Just moments ago our full climbing team successfully summited Everest at 8,850m (29,035ft)!! It is a spectacular day here with no wind or clouds in sight. 15 Sherpa, 7 climbers (Jim, Joel, Stuart, Nick, Lisa, Ankur, Jeff) and 5 guides (Garrett, Billy, Conan, Fred, Brent) are together at the top. The sun is shining and we are so very happy that our climbers have made it to the top of the world. Our team will take in the views and enjoy the moment before making the descent back down to Camp 2.
Garrett, Lisa, and Stuart will be climbing Lhotse today as well which continues the excitement. The Lhotse fixed lines were finished last night and our team will rest for a few hours at Camp 4 before making this second ascent.
Stay tuned, pictures to come!! 🙂
I am very proud to say that the Madison Mountaineering climbing team on Aconcagua had complete success! All team members stood on the highest point of the Western & Southern Hemispheres together on January 22nd. Congratulations to the following climbers:
As many climbers are aware, this season on Aconcagua has been a very tough one with severe storms preventing teams from reaching the summit. As we approached the mountain on our trek into base camp, we encountered many teams that had not ascended past Camp 1 on the mountain, and were very discouraging. The look of defeat in their faces and of time spent suffering at high altitude without any summit attempt made us wonder….We pressed onward. After we reached base camp we received a weather forecast that suggested favorable weather, but only for a short time. In order to take advantage of this, we accelerated our climbing schedule and put our team in a position to summit on the last day of good weather (January 22nd). All team members pulled together to push the itinerary forward, with hard work and determination we succeeded in reaching our goal.
The day after we reached the summit the next storm cycle began with high winds and snow preventing any other summit attempts, we reached base camp on this day, and were informed by the park rangers that they were closing the mountain to climbers indefinitely because of landslides. We really lucked out with our weather window, and with a group individual climbers who pulled together as a team to make the summit become a reality for everyone. Great job team!
The team is doing well and we are currently waiting in Penitentes for the road to open so we can drive to Mendoza. Because of the landslides the road is currently closed in both directions. We expect the roads to be opened shorty. Onward!
A picnic on the approach hike
Aconcagua from Plaza Mulas base camp
Aconcagua team on the summit!
Climbers head up the Canaleta
Last rest break before the summit
Peter climbing up the Canaleta
The team at Camp 1 on the way up
View of the Andes from 22,500′!
Today Garrett, Mike, Sam, Iñaki, and Todd reached the summit of Antarctica at 4,892 meters (16,050 ft). With clear skies our team enjoyed spectacular 360 degree views! A truly “magical” experience. Mount Vinson is more than 750 miles (1,200 kilometers) from the South Pole, making it the most remote of the Seven Summits. It was also the last discovered, last climbed, and last named of the Seven Summits. Mount Vinson is named for U.S. Representative Carl Vinson of Georgia, who served in Congress from 1935 to 1961 and was the former chairman of the House Armed Services Committee. He was a influential lobbyist for government funding of American exploration in Antarctica. After an early morning summit push, Garrett and team were able to make it to the summit and enjoy the stabilized weather conditions which the team took advantage of. Now resting at Camp 2 with moderate winds, the team is preparing for tomorrows continued descent toward Union Glacier Camp.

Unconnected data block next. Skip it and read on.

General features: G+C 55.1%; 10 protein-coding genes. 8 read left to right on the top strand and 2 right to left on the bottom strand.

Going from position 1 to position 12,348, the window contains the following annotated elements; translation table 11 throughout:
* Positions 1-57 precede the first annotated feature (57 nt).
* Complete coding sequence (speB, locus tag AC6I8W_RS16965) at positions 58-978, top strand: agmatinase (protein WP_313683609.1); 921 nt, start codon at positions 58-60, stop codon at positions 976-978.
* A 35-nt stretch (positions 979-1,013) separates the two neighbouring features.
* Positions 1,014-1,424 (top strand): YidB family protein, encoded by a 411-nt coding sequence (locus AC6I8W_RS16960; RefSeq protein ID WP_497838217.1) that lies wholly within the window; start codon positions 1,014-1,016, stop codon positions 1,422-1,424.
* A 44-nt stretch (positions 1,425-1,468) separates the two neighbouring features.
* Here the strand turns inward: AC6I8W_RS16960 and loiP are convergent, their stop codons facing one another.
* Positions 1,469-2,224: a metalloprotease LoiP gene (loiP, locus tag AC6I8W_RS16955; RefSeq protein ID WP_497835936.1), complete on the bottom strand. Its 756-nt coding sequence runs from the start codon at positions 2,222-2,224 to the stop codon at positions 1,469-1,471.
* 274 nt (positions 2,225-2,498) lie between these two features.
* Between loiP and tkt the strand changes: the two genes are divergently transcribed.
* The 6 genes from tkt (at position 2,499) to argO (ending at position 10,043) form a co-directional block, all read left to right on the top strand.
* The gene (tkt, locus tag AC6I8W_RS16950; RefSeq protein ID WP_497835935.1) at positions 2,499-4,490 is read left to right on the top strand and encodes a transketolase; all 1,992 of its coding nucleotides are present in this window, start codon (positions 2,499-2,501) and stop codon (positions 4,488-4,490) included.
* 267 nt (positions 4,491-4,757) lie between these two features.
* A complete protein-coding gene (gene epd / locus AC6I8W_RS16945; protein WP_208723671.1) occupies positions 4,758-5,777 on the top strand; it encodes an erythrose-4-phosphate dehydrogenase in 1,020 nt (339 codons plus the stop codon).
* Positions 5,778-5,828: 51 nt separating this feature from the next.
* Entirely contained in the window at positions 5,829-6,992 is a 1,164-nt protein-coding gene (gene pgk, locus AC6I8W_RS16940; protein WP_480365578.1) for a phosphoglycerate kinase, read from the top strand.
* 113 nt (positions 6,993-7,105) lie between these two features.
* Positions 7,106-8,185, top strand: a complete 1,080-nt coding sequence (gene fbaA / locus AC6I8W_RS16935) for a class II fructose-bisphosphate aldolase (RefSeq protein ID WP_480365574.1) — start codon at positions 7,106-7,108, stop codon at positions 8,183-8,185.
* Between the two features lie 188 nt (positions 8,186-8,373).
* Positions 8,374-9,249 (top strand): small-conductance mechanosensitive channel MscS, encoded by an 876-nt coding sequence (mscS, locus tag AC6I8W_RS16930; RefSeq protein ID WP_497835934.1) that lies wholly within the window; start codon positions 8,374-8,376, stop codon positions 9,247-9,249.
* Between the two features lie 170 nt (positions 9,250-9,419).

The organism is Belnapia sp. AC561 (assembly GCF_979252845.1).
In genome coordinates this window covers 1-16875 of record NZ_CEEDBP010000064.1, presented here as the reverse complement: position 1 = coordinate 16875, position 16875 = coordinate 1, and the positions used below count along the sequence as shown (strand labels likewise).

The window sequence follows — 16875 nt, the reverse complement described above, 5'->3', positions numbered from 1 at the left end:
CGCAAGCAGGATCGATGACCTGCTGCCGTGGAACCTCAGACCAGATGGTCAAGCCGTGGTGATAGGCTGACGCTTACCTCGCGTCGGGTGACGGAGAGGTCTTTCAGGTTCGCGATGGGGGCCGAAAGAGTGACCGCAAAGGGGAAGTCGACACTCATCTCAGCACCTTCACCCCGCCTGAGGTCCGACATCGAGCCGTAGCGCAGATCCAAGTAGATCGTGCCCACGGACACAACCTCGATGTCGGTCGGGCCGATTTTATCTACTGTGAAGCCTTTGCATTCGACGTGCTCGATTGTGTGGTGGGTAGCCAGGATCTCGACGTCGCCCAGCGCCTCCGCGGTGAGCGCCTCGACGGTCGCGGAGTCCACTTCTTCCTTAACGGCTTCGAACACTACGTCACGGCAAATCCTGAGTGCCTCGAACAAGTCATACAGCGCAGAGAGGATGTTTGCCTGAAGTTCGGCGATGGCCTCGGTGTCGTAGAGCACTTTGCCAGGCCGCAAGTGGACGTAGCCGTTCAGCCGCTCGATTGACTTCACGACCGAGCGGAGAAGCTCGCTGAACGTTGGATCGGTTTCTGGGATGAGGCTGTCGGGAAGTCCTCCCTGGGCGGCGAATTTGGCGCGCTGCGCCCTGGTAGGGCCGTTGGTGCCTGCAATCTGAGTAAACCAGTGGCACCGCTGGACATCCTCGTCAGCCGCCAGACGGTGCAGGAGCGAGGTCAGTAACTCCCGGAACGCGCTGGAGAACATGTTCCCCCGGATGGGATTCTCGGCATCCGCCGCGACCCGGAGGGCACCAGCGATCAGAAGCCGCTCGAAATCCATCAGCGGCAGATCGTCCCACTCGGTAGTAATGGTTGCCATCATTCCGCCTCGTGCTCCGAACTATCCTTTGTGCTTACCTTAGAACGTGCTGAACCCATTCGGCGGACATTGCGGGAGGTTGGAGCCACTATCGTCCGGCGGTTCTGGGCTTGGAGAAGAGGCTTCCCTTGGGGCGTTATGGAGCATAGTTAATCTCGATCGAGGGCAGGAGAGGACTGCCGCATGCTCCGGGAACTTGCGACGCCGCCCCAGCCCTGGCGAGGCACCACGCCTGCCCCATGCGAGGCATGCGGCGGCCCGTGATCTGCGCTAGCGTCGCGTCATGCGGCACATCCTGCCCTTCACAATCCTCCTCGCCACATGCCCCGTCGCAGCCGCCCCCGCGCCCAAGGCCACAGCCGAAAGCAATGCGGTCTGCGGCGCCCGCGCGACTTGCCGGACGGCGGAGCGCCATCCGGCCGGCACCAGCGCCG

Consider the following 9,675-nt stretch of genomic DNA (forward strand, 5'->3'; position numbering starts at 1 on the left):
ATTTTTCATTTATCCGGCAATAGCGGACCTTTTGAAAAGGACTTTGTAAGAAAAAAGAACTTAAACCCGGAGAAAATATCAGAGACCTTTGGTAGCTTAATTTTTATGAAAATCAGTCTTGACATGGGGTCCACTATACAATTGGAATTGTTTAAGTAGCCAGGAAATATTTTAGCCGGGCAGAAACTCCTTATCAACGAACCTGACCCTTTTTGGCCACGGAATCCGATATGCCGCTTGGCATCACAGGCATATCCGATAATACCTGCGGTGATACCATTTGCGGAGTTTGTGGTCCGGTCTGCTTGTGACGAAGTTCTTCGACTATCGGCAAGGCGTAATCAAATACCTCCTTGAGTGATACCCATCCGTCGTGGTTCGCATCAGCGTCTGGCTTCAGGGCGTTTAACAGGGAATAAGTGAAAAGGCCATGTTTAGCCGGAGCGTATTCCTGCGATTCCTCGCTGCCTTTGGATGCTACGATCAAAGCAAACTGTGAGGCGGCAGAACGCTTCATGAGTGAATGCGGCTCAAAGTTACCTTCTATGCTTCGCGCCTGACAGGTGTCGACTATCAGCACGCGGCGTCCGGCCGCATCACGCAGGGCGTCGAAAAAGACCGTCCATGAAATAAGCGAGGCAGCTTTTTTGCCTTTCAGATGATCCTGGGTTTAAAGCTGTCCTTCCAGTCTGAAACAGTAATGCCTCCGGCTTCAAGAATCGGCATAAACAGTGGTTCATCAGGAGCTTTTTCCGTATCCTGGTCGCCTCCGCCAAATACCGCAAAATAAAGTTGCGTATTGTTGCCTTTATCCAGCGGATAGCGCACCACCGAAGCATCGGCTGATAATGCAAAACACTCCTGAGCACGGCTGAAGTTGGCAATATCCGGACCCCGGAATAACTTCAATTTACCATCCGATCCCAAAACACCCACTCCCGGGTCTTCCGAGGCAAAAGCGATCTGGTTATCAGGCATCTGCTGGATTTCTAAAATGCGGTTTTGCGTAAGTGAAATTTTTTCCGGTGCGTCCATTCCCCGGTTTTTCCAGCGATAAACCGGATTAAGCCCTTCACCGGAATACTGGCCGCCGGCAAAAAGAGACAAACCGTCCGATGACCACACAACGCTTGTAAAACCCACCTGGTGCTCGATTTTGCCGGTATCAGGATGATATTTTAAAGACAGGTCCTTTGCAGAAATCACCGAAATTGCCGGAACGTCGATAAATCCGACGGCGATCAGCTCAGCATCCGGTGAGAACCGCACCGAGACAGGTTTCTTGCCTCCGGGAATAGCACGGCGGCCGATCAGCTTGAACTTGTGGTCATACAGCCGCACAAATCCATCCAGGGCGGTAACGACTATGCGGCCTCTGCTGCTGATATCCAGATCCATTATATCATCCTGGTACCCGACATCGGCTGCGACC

Great job team!!
Audio Dispatch from Garrett Madison ~ Sunday, December 6
Garrett and team approaching the highest peak in Antarctica, at 4,892 meters (16,050 ft)!
Summit of Mount Vinson!
Expedition leader Joe Buttler’s reconnaissance mission from base camp turned into a successful summit push today! Joe and Newall pushed onward through the Yellow Valley and to the impressive rock face of Carstensz Pyramid. At this point the team crossed the Tyrolean Traverse and continued up the summit ridge. After reaching an elevation of 16,042 ft, Joe and Newall experienced beautiful views from the highest point in Indonesia. Carstensz Pyramid is also the highest point between the Himalayas and the Andes, and the highest island peak in the world!
Ankur of our climbing team is currently under the weather and we are hoping for a fast recovery to full health. Tomorrow the team will have an early start to the day and make another push to the summit. To the top!
Yesterday Garrett & Sid, along with four of our climbing Sherpas went up from Camp 1 to work on fixing lines to the summit ridge. This was a slow and important step as we prepare the route for our climbing teams ascent. The route from Camp 1 follows the ridge line to the right, hard climbing but without the objective hazard (icefall, avalanches) that the less steep ‘climbers left’ potential route offers. We accomplished a lot, the lines are now just a few hours from the summit. Today Bill, Sid, and Phurba Rita Sherpa are heading up from Camp 1 to put in a small Camp 2, just below the summit ridge. Our plan is for the climbers here in Camp 1 to wake up and leave around 2 AM, an ‘alpine start’ and to climb up and join the three climbers who are in Camp 2 around 6 AM, then continue together towards the summit. We still have a bit of route setting work ahead, hopefully just a few hours along the summit ridge to the top! The climbing team is ready for this ascent and our group is in good health.
Here we go everyone, this is what we have been waiting for! News from the mountain will be released as soon as it is received here on the dispatch page.
View of climbing route & Burke Khang summit from Camp 1: